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Advocating for health care

Sara V. Pic, Rappaport Fellow in Law and Public Policy, Summer 2004
by Jane Whitehead

Sara PicFour blocks from Sara Pic’s house in New Orleans is a former hospital building, destroyed by Hurricane Katrina in late August 2005. It has been a constant reminder of the devastated infrastructure that Pic returned to her hometown in 2007 to help rebuild. Since February 2010, Pic, a graduate of Smith College and Northeastern University School of Law, has served as Litigation Director for Health Law Advocates of Louisiana, a non-profit public interest law firm dedicated to improving access to health care services for the state’s middle- and low-income residents.

“What I’m doing now absolutely connects right back to my Rappaport Fellowship,” said Pic, whose fellowship in summer 2004 enabled her to work on immigrants’ rights issues at the Boston-based Massachusetts Law Reform Institute (MLRI). There, she found a mentor and role model in Iris Gomez, a nationally recognized expert on asylum and immigration law, and director of MLRI’s Immigrants’ Protection Project. “Iris was so thorough and so compassionate,” said Pic, and “she kept a really positive attitude, even when we suffered defeat – which is frequent in immigration cases.”

Gomez also inspired Pic with her achievements as an award-winning poet and novelist. “She really is someone I still look up to,” said Pic, who aspires to balance her own work as a lawyer with her ambitions as a writer. Her choice of law as a career “wasn’t obvious at all,” said Pic. Having studied creative writing at a specialist arts high school, she had always imagined she would have “some kind of career in the creative arts,” she said. She regularly publishes essays in magazines and journals, contributes a monthly column on independent theater to Antigravity, a New Orleans art and culture magazine, and plans to sign up for a part time MFA program in writing.

Pic’s apprenticeship with Gomez on immigrants’ rights to health care led directly to a post-graduate fellowship with Boston-based Health Law Advocates (HLA.) She worked on a project to improve immigrants’ access to mental health care in Worcester County, connecting with the area’s Puerto Rican, Cambodian and Vietnamese communities and with legal and health-care professionals to identify and mitigate cultural and linguistic barriers to effective care. Following the fellowship, HLA hired Pic to work on a class action related to oral health.

“I really loved my job in Boston, but my heart was back here,” said Pic of her move back to New Orleans in March 2007. At that point, she said, she would have taken any job that enabled her to be close to friends and family. In fact, she found a niche well suited to her background, as an attorney with the Mental Health Advocacy Service, representing emotionally disturbed children in foster care. “Funny how these things connect,” said Pic. “I’d worked on immigrant health, which led to immigrant mental health, which led to child mental health.”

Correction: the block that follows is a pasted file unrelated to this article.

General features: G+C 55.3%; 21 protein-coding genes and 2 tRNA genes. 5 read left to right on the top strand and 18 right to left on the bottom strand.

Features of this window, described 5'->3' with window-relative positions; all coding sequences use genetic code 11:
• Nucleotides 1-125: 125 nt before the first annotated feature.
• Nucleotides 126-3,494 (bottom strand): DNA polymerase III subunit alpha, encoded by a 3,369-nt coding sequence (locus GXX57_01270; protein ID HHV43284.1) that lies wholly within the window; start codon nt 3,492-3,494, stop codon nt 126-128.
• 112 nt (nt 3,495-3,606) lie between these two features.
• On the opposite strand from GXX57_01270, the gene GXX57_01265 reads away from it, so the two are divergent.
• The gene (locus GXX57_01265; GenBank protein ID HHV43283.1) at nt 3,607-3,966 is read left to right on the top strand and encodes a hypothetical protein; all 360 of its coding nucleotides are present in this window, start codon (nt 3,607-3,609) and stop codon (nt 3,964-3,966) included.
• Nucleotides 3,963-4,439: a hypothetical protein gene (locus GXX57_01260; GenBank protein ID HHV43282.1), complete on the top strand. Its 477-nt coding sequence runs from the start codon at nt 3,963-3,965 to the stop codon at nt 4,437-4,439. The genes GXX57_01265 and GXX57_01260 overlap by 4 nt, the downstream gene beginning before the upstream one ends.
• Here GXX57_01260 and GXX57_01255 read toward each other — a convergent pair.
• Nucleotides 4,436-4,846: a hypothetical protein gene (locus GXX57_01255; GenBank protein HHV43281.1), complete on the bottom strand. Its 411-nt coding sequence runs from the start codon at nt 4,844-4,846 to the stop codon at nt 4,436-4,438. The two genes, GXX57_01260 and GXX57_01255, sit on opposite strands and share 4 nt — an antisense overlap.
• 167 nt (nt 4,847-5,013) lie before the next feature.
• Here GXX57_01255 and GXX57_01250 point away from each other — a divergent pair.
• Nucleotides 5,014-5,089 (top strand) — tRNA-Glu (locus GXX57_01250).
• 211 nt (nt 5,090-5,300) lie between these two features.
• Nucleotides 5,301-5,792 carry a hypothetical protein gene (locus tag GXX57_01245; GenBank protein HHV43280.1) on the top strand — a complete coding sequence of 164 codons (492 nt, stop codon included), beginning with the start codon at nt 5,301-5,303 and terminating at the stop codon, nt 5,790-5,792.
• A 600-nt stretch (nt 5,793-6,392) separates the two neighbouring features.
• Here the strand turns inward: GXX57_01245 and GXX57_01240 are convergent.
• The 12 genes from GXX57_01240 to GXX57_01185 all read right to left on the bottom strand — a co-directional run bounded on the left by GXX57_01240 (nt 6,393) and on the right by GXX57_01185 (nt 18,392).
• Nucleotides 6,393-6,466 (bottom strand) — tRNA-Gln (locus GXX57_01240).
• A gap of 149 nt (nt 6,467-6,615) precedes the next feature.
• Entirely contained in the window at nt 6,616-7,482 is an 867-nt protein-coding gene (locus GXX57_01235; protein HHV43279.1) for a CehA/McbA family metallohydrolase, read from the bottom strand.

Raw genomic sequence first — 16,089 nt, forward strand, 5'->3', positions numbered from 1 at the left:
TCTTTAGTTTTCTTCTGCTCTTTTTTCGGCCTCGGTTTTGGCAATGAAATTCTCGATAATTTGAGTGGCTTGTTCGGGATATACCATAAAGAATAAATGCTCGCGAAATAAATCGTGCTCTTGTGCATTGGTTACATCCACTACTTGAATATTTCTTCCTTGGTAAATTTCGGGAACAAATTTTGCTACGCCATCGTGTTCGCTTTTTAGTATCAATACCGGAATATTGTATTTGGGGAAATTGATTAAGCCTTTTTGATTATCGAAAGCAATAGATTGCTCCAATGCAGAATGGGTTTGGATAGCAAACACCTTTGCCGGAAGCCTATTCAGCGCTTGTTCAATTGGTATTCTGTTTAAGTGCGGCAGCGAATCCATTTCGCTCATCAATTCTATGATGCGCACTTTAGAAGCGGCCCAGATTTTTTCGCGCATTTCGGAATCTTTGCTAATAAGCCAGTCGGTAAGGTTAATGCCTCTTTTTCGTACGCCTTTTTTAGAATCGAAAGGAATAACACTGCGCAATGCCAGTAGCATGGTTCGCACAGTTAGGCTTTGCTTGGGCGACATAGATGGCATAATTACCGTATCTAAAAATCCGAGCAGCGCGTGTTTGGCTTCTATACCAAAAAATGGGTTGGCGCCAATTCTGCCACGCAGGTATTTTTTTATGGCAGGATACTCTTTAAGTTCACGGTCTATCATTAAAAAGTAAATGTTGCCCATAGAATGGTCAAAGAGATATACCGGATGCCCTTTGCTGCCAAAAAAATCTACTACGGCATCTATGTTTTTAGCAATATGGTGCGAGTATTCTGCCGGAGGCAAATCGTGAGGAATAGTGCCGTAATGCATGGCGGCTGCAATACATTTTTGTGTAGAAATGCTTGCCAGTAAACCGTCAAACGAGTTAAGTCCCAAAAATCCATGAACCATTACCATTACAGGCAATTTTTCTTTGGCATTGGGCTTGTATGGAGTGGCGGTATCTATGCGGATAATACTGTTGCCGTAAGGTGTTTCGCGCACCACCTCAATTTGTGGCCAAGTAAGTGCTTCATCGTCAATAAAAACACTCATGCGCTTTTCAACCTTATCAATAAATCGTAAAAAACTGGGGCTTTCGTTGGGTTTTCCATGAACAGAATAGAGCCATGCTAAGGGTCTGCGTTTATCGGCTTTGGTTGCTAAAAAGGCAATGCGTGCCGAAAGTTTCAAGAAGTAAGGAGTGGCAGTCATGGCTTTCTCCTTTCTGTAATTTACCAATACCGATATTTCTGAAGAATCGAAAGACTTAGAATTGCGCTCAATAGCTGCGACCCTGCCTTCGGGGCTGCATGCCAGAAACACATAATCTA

In 2007, S. Stephen Rosenfeld, founder and volunteer legal services director of HLA Boston, visited and fell in love with New Orleans. He and Pic worked together on a class action lawsuit to reopen the city’s major public hospital, and when Rosenfeld decided to open a Louisiana branch of Health Law Advocates in New Orleans, closely modeled on the Boston original, Pic was one of the few lawyers in the state with the precise skill set required for the role of litigation director.

Pic’s current workload splits roughly into three parts; direct work with clients, policy development, and community education and outreach, including teaching aspects of health law to student interns. Medical debt – the nation’s number one reason for bankruptcy – is a relentless stressor for many of her clients. Among the hundreds of cases she has handled over the last few years, some stand out, like the college student in Baton Rouge who faced medical bills of $50,000 after being mugged and shot, of which the Crimes Victims Fund only met $10,000. With the help of an intern, Pic managed to persuade all the providers to discharge the debt. “That was great. It’s what lawyers do well – negotiation,” she said.

Pic still works with emotionally disturbed children in foster care, and recently persuaded a judge to require the state to consider providing dental braces for a client – an apparently small matter, compared with discharging thousands of dollars of debt, but a “big self-esteem issue” for a vulnerable teenager.

Four years after coming home, Pic feels optimistic about the rebirth of New Orleans. Developers recently bought up the abandoned hospital in her neighborhood, with plans to re-open it as a dual-purpose nursing home and hospital. “The city is slowly progressing back to looking like a city again, and not like a war zone,” she said.

Find out more about the Rappaport Fellowship in Law and Public Policy.


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